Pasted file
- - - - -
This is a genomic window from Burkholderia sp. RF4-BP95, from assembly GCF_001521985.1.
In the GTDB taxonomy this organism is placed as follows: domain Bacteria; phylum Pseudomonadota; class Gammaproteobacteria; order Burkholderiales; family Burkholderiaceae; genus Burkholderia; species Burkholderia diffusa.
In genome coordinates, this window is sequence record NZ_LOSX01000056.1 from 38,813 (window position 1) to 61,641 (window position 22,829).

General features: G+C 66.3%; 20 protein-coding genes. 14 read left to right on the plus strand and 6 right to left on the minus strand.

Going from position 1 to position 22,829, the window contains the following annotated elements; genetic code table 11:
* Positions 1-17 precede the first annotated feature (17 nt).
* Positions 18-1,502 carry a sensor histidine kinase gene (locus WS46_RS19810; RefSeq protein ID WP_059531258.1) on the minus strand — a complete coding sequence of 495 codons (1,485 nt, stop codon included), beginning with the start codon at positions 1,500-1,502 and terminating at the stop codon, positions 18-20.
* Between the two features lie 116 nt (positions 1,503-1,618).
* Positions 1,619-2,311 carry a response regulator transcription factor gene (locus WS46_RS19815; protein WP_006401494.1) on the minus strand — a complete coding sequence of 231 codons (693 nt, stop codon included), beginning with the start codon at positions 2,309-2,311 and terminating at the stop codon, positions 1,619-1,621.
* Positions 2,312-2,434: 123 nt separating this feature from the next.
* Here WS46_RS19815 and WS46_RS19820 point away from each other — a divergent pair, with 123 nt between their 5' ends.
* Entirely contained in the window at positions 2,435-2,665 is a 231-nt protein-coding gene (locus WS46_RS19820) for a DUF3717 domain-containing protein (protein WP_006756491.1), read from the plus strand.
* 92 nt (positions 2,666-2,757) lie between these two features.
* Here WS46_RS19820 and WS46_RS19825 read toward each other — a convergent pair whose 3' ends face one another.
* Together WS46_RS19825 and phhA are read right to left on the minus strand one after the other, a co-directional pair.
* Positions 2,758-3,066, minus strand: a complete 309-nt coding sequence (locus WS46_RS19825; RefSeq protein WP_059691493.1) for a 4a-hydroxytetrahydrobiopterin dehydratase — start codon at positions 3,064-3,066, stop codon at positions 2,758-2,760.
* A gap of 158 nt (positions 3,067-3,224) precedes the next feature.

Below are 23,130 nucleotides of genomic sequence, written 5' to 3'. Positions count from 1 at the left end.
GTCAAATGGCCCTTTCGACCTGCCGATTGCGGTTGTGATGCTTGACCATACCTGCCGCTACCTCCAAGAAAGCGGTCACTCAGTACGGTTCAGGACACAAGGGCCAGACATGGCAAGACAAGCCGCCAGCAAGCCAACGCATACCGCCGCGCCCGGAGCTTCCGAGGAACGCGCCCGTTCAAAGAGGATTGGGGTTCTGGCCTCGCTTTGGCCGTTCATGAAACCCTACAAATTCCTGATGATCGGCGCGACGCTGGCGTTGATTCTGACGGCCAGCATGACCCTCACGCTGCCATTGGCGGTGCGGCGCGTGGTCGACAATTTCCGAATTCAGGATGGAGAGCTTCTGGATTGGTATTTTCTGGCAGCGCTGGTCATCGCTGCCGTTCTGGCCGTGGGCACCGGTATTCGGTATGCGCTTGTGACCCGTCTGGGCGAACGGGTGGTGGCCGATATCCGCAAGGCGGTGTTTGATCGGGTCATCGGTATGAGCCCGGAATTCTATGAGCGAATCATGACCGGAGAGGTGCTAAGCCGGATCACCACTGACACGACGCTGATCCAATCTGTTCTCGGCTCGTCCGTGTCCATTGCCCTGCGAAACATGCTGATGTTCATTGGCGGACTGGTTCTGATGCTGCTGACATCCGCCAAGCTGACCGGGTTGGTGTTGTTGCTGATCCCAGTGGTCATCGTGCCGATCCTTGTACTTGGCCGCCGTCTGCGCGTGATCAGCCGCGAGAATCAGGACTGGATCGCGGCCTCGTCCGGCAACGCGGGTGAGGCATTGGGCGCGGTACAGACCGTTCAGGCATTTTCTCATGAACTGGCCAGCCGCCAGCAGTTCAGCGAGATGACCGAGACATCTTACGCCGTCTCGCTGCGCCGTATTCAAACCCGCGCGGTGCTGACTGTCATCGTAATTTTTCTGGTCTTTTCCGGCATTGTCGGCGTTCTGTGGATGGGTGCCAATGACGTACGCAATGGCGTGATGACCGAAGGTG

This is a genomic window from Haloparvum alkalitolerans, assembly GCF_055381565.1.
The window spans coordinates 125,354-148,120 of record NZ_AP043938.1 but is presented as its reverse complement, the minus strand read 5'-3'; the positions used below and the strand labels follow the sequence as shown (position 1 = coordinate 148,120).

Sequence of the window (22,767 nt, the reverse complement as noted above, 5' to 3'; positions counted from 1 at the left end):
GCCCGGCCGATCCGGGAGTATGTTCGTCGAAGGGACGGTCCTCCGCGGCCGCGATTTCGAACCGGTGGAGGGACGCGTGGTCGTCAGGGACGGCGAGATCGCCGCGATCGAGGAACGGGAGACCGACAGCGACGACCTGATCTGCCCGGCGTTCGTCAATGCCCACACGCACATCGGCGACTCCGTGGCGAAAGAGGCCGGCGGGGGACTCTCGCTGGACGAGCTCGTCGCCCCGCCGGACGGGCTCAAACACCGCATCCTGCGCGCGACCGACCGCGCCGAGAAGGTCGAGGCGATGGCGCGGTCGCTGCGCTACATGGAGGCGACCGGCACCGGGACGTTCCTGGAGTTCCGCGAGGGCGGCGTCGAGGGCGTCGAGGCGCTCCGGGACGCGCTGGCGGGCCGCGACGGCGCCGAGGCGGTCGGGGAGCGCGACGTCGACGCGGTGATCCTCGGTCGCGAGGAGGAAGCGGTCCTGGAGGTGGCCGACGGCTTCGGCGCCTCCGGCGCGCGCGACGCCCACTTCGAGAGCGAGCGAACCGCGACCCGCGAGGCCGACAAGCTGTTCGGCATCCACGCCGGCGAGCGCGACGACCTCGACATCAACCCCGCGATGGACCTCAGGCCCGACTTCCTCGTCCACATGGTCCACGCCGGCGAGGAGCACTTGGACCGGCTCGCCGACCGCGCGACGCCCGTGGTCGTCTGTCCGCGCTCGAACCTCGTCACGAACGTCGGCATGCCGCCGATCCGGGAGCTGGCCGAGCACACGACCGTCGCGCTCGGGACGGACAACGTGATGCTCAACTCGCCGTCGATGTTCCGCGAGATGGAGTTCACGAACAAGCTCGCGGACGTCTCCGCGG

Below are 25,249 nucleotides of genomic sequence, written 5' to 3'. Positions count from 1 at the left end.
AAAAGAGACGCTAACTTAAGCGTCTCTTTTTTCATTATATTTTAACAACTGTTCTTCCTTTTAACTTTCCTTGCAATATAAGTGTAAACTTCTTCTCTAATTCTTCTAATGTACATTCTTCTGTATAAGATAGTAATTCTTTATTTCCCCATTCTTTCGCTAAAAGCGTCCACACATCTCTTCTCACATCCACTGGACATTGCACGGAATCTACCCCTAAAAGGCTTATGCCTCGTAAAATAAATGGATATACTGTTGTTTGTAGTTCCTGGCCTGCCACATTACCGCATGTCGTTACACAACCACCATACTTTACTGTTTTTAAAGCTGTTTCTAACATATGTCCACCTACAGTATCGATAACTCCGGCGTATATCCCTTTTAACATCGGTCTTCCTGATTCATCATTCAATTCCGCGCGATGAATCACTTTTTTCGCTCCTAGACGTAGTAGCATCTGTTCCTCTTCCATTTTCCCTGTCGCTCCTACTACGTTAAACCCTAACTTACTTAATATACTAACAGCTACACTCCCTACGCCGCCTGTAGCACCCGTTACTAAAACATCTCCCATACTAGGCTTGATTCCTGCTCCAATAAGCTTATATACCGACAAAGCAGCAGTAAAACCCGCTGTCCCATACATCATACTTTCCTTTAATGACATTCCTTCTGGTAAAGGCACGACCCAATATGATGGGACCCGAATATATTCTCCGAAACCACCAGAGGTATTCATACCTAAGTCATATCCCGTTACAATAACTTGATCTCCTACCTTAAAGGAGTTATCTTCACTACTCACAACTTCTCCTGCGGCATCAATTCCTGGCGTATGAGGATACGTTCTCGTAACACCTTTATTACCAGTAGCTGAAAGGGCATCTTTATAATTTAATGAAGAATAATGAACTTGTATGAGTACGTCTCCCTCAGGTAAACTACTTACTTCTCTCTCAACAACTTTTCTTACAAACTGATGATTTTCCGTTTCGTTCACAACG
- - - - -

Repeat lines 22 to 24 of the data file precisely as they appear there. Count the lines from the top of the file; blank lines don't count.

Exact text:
Sequence of the window (22,767 nt, the reverse complement as noted above, 5' to 3'; positions counted from 1 at the left end):
GCCCGGCCGATCCGGGAGTATGTTCGTCGAAGGGACGGTCCTCCGCGGCCGCGATTTCGAACCGGTGGAGGGACGCGTGGTCGTCAGGGACGGCGAGATCGCCGCGATCGAGGAACGGGAGACCGACAGCGACGACCTGATCTGCCCGGCGTTCGTCAATGCCCACACGCACATCGGCGACTCCGTGGCGAAAGAGGCCGGCGGGGGACTCTCGCTGGACGAGCTCGTCGCCCCGCCGGACGGGCTCAAACACCGCATCCTGCGCGCGACCGACCGCGCCGAGAAGGTCGAGGCGATGGCGCGGTCGCTGCGCTACATGGAGGCGACCGGCACCGGGACGTTCCTGGAGTTCCGCGAGGGCGGCGTCGAGGGCGTCGAGGCGCTCCGGGACGCGCTGGCGGGCCGCGACGGCGCCGAGGCGGTCGGGGAGCGCGACGTCGACGCGGTGATCCTCGGTCGCGAGGAGGAAGCGGTCCTGGAGGTGGCCGACGGCTTCGGCGCCTCCGGCGCGCGCGACGCCCACTTCGAGAGCGAGCGAACCGCGACCCGCGAGGCCGACAAGCTGTTCGGCATCCACGCCGGCGAGCGCGACGACCTCGACATCAACCCCGCGATGGACCTCAGGCCCGACTTCCTCGTCCACATGGTCCACGCCGGCGAGGAGCACTTGGACCGGCTCGCCGACCGCGCGACGCCCGTGGTCGTCTGTCCGCGCTCGAACCTCGTCACGAACGTCGGCATGCCGCCGATCCGGGAGCTGGCCGAGCACACGACCGTCGCGCTCGGGACGGACAACGTGATGCTCAACTCGCCGTCGATGTTCCGCGAGATGGAGTTCACGAACAAGCTCGCGGACGTCTCCGCGG

Below are 25,249 nucleotides of genomic sequence, written 5' to 3'. Positions count from 1 at the left end.